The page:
Opus sounds great in two very important ways and is highly configurable and optimizable. Firstly, its inherent latency is very low and you can optimize Mumble parameters and server location to optimize for network latency. Secondly, audio quality is nearly indistinguishable from uncompressed audio at very low bit rates. Anything above 70kbit/s will make hardly any difference, especially after reencoding your final MP3 or AAC podcast file. Also, this will fit through just about any pipe. We have one regular participant behind an somewhat shaky LTE connection as far as VOIP is concerned, but simply doubling his buffer to 20ms cleared most of a tiny bit of audible crackling. On wired connections, there hardly ever is a dropout.
So now you just killed an entire flock of birds with one stone.
- Thanks to the low latency, you just stopped talking over each other, just like you’re sitting in one room, having a conversation. That’s what it’s about, right?
- When somebody loses their connection, no more “dialing” and “picking up”, they just join the room and are back.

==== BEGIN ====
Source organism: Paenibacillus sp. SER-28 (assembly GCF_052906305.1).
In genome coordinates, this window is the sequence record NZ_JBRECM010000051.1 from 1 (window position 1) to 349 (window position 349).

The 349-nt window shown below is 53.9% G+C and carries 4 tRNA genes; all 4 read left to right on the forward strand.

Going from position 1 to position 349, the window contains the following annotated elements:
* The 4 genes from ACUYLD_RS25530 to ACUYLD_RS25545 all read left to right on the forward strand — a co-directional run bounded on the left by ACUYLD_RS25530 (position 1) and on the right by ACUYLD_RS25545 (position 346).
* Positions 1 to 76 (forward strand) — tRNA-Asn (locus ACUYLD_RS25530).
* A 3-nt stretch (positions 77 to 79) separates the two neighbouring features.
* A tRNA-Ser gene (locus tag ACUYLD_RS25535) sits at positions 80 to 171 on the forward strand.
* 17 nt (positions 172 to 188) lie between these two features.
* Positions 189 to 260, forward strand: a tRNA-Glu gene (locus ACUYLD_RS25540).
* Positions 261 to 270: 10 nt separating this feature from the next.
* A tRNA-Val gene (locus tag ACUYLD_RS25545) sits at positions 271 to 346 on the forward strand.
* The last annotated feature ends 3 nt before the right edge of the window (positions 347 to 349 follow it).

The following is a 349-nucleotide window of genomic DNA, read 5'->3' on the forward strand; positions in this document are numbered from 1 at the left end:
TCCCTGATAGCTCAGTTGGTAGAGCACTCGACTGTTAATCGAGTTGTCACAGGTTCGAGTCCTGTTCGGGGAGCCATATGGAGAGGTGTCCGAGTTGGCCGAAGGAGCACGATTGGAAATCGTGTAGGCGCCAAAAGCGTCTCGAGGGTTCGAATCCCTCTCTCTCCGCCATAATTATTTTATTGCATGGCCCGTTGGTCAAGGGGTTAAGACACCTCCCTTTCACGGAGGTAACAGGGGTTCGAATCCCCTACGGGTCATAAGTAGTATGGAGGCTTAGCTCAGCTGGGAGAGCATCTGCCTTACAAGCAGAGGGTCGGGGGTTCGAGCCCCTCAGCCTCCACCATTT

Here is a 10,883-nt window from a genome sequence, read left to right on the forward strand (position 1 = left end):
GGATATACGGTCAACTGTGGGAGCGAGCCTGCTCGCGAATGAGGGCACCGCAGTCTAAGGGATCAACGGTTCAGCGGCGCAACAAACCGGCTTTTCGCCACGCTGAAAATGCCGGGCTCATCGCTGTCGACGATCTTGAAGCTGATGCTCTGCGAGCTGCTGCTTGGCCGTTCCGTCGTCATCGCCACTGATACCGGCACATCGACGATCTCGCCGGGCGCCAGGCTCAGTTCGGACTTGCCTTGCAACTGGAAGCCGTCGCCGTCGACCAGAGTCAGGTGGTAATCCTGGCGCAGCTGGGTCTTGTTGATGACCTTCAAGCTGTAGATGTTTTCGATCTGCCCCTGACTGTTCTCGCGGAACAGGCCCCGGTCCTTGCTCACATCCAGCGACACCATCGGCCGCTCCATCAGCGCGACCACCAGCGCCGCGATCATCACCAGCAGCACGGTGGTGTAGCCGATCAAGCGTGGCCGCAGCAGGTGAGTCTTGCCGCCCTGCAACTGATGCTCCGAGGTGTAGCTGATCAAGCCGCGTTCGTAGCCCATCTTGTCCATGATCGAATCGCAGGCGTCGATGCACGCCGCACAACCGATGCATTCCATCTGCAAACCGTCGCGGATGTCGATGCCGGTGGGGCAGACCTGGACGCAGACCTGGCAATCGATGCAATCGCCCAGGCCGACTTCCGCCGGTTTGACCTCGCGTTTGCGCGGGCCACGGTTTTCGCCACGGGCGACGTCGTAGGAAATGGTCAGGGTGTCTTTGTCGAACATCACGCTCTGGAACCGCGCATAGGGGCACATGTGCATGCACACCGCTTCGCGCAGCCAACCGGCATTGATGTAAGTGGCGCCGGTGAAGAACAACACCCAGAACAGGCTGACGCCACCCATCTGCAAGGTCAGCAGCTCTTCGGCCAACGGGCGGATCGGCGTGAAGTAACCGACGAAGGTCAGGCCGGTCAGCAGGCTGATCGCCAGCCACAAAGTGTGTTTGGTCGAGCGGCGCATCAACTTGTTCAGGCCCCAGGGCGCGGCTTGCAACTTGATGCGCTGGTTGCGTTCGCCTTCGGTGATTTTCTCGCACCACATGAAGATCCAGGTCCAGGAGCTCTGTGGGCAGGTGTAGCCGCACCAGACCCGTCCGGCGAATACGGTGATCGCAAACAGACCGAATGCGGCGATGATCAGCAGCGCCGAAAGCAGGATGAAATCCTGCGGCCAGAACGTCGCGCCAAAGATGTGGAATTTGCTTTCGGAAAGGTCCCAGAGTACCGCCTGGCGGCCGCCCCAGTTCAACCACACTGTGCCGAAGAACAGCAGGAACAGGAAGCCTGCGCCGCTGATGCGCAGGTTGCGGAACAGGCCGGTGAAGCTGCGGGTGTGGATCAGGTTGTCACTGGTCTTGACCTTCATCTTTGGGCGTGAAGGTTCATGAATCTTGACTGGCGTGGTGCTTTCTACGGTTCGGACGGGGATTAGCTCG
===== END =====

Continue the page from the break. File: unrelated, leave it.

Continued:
- Thanks to the audio quality, you dont have to do double-enders any more. No more audio drift, no more echoes. The audio latency “truth” only exists in your master recording, just the way you heard it while recording.
- No guest will ever again forget to record their side and you won’t have to puzzle pieces together.
- Boom, your live stream suddenly sounds great.
- You get a free chat service in Mumble, and you don’t need to hunt it down in every new version. Hinthint, Microsoft.
- No more editing for Skype-related garbage audio or double-enders*
* Now obviously, if something goes really wrong, if you lose your internet connection and have 5 minutes of dead air, by all means, set a marker or inspect the waveform afterwards for awkward silence, and edit out that part. If you really hit some topic in the discussion that leads nowhere, excise it and throw it out, but don’t micromanage every single line somebody said. If there’s one small dropout in a show, let it play out, no listener will mind, if it keeps the show going.